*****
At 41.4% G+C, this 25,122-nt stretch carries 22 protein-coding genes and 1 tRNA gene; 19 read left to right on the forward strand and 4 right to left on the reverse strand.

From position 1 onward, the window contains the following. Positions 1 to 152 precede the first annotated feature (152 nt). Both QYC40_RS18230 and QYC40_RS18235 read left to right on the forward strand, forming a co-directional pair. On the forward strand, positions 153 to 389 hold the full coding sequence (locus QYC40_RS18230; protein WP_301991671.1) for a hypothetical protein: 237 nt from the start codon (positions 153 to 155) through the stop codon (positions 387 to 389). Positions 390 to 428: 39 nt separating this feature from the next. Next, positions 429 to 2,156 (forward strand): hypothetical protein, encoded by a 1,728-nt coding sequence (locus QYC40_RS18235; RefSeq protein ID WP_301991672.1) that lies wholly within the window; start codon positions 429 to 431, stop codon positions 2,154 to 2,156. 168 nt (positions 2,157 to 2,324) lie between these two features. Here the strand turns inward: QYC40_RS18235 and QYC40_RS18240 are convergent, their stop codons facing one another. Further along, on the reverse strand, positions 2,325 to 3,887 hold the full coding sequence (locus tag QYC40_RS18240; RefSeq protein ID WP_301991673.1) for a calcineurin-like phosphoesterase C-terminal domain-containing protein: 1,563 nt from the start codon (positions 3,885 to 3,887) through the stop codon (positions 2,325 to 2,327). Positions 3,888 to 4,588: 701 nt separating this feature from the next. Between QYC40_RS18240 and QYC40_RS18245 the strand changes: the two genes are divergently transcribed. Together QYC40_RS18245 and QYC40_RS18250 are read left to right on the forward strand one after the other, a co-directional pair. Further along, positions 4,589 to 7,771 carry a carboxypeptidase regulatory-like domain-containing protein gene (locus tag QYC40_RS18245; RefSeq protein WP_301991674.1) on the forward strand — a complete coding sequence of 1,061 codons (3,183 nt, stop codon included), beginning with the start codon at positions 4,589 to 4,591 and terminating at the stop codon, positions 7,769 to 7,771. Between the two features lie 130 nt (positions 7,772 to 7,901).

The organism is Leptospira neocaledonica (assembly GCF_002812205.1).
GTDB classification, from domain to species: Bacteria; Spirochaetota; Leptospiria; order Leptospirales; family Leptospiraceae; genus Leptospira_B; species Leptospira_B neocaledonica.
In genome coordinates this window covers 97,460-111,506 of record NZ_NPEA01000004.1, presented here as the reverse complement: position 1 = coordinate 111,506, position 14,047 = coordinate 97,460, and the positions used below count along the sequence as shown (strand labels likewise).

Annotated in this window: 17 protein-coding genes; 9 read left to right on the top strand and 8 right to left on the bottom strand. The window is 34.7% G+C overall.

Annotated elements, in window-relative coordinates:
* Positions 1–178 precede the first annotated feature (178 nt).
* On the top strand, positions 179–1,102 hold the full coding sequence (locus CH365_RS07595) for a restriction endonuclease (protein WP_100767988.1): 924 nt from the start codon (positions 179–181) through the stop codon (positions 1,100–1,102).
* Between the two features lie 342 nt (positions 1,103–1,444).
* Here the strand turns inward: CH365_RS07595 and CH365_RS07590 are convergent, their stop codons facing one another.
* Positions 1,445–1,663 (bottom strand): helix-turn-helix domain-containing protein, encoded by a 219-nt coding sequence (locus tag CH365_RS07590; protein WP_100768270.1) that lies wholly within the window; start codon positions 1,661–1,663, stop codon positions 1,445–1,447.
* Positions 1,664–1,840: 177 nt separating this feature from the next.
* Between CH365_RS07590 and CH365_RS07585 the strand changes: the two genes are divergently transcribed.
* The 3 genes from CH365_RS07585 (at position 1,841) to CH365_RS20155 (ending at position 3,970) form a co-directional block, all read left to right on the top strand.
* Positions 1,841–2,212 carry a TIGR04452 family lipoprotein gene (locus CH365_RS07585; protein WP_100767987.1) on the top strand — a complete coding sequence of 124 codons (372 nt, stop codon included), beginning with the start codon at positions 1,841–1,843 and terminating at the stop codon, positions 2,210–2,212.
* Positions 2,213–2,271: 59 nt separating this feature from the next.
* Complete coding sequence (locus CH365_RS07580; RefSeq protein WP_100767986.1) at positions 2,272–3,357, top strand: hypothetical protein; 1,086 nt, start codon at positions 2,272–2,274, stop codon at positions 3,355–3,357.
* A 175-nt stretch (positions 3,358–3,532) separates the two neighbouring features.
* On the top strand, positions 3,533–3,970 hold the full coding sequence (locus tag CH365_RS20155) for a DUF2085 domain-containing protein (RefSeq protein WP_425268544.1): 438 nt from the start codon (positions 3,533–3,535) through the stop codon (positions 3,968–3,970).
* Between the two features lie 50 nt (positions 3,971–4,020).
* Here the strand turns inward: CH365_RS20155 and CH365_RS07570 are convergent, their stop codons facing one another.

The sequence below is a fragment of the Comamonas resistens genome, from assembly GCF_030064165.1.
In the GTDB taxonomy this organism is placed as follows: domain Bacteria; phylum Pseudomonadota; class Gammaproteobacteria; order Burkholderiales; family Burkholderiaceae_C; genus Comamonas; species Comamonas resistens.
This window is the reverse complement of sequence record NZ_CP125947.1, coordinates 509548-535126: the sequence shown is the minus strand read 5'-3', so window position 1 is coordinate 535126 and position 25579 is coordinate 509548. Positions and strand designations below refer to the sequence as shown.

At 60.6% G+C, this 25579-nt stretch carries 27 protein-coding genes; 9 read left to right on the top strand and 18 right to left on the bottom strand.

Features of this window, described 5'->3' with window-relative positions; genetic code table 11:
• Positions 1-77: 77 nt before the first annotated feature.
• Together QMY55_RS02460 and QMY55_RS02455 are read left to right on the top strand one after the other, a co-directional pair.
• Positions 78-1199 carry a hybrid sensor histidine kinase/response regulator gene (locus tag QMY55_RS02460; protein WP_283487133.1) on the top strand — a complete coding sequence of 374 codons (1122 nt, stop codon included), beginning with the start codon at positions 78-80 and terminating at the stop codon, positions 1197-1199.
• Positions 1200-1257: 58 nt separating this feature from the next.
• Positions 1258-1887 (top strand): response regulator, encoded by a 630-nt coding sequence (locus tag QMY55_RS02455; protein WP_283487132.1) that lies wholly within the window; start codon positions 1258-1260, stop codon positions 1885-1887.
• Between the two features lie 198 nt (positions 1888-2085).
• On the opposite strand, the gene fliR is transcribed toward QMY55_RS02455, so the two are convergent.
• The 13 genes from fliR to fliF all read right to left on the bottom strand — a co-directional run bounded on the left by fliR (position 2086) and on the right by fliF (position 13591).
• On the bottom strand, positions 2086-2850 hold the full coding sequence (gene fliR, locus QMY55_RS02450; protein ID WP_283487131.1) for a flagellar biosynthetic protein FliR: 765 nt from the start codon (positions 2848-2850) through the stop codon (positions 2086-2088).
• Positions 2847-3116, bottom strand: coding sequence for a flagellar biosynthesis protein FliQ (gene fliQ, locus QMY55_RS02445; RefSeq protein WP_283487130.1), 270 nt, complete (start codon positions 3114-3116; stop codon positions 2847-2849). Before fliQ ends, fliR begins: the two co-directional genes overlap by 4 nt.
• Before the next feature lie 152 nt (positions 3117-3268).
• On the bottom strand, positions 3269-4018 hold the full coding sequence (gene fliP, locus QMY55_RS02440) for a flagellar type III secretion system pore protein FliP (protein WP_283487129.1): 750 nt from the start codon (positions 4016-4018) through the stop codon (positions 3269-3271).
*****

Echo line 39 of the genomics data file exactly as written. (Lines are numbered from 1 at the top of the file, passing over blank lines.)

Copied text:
• On the bottom strand, positions 3269-4018 hold the full coding sequence (gene fliP, locus QMY55_RS02440) for a flagellar type III secretion system pore protein FliP (protein WP_283487129.1): 750 nt from the start codon (positions 4016-4018) through the stop codon (positions 3269-3271).